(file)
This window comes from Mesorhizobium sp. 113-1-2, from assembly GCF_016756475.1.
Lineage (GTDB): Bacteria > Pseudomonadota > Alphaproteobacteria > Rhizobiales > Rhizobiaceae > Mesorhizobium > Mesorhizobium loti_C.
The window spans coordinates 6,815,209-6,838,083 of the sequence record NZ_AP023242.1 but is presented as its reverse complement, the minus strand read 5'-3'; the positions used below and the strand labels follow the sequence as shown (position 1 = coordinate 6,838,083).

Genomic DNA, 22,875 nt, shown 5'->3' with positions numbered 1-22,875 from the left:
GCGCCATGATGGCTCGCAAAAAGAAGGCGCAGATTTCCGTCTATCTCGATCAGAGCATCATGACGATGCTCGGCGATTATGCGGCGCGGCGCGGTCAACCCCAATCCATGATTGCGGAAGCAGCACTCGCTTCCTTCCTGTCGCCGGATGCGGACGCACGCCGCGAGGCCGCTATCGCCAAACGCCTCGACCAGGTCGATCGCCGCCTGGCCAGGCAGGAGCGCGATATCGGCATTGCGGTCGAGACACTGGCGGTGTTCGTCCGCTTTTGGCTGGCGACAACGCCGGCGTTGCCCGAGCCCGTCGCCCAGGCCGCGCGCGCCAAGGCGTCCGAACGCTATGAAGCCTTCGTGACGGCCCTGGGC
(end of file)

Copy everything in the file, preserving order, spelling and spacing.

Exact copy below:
This window comes from Mesorhizobium sp. 113-1-2, from assembly GCF_016756475.1.
Lineage (GTDB): Bacteria > Pseudomonadota > Alphaproteobacteria > Rhizobiales > Rhizobiaceae > Mesorhizobium > Mesorhizobium loti_C.
The window spans coordinates 6,815,209-6,838,083 of the sequence record NZ_AP023242.1 but is presented as its reverse complement, the minus strand read 5'-3'; the positions used below and the strand labels follow the sequence as shown (position 1 = coordinate 6,838,083).

Genomic DNA, 22,875 nt, shown 5'->3' with positions numbered 1-22,875 from the left:
GCGCCATGATGGCTCGCAAAAAGAAGGCGCAGATTTCCGTCTATCTCGATCAGAGCATCATGACGATGCTCGGCGATTATGCGGCGCGGCGCGGTCAACCCCAATCCATGATTGCGGAAGCAGCACTCGCTTCCTTCCTGTCGCCGGATGCGGACGCACGCCGCGAGGCCGCTATCGCCAAACGCCTCGACCAGGTCGATCGCCGCCTGGCCAGGCAGGAGCGCGATATCGGCATTGCGGTCGAGACACTGGCGGTGTTCGTCCGCTTTTGGCTGGCGACAACGCCGGCGTTGCCCGAGCCCGTCGCCCAGGCCGCGCGCGCCAAGGCGTCCGAACGCTATGAAGCCTTCGTGACGGCCCTGGGC